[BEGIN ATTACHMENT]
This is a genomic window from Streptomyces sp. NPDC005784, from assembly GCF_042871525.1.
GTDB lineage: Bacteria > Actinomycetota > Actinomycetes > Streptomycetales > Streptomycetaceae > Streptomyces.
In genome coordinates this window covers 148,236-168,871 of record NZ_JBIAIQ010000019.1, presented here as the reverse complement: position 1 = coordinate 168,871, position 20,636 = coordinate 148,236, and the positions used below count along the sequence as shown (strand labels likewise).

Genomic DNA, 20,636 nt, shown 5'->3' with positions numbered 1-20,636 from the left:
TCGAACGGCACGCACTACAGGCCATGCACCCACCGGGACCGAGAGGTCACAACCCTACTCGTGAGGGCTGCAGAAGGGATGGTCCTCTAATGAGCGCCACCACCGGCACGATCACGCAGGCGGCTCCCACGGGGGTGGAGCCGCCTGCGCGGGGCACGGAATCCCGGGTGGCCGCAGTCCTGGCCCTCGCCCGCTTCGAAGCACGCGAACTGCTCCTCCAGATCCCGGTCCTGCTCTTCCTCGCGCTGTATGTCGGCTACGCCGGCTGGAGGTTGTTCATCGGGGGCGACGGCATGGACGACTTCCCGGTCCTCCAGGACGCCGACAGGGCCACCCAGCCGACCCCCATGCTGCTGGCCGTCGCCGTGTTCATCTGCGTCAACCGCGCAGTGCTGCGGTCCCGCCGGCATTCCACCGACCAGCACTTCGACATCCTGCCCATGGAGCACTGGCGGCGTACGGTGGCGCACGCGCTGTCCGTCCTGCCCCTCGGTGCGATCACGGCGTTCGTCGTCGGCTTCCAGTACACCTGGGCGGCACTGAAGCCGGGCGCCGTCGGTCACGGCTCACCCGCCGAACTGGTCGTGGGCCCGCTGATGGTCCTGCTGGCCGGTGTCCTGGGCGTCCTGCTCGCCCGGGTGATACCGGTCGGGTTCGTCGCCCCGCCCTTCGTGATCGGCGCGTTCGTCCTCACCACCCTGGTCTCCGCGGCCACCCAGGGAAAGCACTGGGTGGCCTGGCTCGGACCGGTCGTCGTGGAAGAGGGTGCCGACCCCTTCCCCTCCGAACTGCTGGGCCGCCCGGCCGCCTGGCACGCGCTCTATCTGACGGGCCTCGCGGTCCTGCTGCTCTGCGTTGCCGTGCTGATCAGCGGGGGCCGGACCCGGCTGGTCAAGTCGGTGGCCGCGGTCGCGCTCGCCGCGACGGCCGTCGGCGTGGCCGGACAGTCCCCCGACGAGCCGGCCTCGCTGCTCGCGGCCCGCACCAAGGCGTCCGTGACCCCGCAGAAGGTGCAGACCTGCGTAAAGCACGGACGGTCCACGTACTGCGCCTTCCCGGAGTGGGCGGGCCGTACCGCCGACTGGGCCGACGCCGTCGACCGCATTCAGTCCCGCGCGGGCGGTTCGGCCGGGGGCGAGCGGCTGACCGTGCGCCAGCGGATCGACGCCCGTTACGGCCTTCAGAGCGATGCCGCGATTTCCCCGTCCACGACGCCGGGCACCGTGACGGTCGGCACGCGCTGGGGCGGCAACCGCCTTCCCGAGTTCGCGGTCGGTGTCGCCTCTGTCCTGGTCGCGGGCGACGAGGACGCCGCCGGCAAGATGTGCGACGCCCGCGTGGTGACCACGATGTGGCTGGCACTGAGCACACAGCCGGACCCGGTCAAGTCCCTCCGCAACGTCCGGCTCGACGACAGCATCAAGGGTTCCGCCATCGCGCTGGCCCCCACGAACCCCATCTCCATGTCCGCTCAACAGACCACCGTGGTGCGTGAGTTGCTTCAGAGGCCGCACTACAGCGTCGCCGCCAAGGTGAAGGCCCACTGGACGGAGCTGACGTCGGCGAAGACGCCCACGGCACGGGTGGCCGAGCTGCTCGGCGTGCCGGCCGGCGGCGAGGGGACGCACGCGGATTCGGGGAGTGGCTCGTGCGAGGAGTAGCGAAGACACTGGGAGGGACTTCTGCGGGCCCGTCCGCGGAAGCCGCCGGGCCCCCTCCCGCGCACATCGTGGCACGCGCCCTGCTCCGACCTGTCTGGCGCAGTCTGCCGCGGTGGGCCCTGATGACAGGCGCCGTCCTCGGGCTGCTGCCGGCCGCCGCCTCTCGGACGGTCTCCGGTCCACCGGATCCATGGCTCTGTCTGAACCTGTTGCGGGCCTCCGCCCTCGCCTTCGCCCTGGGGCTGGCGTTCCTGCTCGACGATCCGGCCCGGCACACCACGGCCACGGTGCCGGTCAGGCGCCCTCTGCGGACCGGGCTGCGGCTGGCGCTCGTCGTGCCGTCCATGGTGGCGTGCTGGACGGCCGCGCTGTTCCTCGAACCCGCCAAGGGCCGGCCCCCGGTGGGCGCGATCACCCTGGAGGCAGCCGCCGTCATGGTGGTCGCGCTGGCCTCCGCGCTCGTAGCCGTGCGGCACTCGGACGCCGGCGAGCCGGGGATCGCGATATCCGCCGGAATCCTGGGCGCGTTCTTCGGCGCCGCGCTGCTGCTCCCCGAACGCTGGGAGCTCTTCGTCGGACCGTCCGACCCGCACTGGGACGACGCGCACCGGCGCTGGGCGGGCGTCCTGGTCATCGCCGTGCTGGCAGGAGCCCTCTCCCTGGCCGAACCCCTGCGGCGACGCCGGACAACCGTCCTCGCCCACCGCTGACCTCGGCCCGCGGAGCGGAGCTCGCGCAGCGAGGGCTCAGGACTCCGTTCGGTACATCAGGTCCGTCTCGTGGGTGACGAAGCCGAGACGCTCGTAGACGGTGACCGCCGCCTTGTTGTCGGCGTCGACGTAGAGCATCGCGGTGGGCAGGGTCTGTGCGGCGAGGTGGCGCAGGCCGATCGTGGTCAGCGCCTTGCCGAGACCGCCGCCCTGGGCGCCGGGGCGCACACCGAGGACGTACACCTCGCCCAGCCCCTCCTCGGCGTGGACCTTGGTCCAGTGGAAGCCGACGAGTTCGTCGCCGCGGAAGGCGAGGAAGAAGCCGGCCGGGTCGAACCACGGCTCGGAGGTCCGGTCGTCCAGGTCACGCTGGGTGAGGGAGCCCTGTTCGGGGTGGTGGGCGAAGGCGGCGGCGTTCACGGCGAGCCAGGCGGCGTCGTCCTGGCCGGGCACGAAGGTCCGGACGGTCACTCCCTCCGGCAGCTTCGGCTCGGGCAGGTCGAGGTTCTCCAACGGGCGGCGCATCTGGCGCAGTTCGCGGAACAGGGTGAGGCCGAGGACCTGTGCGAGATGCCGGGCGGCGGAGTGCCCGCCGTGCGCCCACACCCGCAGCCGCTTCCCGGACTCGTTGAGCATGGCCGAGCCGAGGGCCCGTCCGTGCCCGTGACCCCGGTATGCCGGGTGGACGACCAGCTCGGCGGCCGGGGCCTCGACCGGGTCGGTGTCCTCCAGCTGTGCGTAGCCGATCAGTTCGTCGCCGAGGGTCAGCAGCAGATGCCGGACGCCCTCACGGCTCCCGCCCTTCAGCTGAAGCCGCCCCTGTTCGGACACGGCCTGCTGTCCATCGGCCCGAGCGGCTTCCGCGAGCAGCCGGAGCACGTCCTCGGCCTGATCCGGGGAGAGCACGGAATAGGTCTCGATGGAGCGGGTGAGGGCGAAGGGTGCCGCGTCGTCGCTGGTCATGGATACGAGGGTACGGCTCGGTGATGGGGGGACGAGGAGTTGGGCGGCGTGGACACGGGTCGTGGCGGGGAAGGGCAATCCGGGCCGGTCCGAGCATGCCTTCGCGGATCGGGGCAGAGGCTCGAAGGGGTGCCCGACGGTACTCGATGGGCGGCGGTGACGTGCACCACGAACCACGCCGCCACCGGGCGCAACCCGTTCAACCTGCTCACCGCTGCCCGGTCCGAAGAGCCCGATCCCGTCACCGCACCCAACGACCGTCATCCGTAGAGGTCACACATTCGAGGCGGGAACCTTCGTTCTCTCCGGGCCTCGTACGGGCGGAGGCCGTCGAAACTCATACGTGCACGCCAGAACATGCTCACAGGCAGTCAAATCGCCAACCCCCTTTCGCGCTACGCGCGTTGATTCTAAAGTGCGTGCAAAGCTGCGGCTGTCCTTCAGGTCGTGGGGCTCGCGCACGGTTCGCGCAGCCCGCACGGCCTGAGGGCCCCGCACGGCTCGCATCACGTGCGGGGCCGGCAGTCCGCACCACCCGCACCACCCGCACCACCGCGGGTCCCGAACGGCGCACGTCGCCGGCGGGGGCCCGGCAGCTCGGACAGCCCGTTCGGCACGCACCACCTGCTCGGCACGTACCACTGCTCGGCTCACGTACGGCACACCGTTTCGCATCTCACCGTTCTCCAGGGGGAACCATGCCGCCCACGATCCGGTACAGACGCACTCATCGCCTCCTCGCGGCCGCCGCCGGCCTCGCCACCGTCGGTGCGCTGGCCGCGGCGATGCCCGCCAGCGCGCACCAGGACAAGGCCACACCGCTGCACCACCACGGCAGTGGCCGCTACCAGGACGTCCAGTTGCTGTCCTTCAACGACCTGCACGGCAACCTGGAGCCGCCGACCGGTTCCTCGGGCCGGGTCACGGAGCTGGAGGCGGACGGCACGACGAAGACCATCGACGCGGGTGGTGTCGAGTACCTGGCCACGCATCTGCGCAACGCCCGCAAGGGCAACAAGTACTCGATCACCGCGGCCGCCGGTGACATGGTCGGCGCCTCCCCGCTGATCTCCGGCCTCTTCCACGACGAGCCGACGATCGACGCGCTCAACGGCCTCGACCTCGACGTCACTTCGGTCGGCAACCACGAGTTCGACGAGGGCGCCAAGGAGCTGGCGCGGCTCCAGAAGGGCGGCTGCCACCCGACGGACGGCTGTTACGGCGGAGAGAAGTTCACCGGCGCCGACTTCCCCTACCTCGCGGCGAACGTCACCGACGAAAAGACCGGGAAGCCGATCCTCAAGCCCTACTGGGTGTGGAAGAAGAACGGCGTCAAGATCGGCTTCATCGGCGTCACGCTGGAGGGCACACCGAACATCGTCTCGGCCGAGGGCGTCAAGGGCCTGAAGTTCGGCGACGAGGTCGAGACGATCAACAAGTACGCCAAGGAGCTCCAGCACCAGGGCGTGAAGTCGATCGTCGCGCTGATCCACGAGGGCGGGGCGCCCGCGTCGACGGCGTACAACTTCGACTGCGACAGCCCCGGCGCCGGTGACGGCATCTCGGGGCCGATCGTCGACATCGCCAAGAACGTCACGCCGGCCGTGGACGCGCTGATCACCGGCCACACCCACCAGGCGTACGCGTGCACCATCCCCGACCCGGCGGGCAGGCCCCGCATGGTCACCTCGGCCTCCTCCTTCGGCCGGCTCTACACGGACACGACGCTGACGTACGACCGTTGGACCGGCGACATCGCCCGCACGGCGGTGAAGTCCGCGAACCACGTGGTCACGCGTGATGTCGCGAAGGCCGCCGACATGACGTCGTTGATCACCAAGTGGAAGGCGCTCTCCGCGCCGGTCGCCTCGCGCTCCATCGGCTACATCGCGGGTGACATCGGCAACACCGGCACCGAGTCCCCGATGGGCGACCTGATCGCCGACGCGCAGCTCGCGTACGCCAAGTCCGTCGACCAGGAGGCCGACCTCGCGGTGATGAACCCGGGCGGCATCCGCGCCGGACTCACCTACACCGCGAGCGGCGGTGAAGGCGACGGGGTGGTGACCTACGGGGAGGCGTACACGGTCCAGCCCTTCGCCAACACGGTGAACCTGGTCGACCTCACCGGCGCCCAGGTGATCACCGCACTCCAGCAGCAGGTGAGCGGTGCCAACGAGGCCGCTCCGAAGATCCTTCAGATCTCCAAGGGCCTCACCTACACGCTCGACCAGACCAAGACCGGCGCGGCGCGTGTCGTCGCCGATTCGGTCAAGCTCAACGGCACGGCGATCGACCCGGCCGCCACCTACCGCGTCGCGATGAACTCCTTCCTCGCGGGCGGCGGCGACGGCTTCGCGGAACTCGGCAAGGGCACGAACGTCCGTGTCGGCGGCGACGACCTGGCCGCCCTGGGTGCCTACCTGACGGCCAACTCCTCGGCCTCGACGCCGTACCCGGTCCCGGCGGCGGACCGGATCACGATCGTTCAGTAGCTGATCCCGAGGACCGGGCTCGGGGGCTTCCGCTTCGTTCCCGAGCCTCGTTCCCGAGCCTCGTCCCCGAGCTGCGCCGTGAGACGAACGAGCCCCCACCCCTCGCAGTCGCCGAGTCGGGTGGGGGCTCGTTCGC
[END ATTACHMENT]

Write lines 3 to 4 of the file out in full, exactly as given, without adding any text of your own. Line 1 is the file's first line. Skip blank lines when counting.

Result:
In genome coordinates this window covers 148,236-168,871 of record NZ_JBIAIQ010000019.1, presented here as the reverse complement: position 1 = coordinate 168,871, position 20,636 = coordinate 148,236, and the positions used below count along the sequence as shown (strand labels likewise).

Genomic DNA, 20,636 nt, shown 5'->3' with positions numbered 1-20,636 from the left: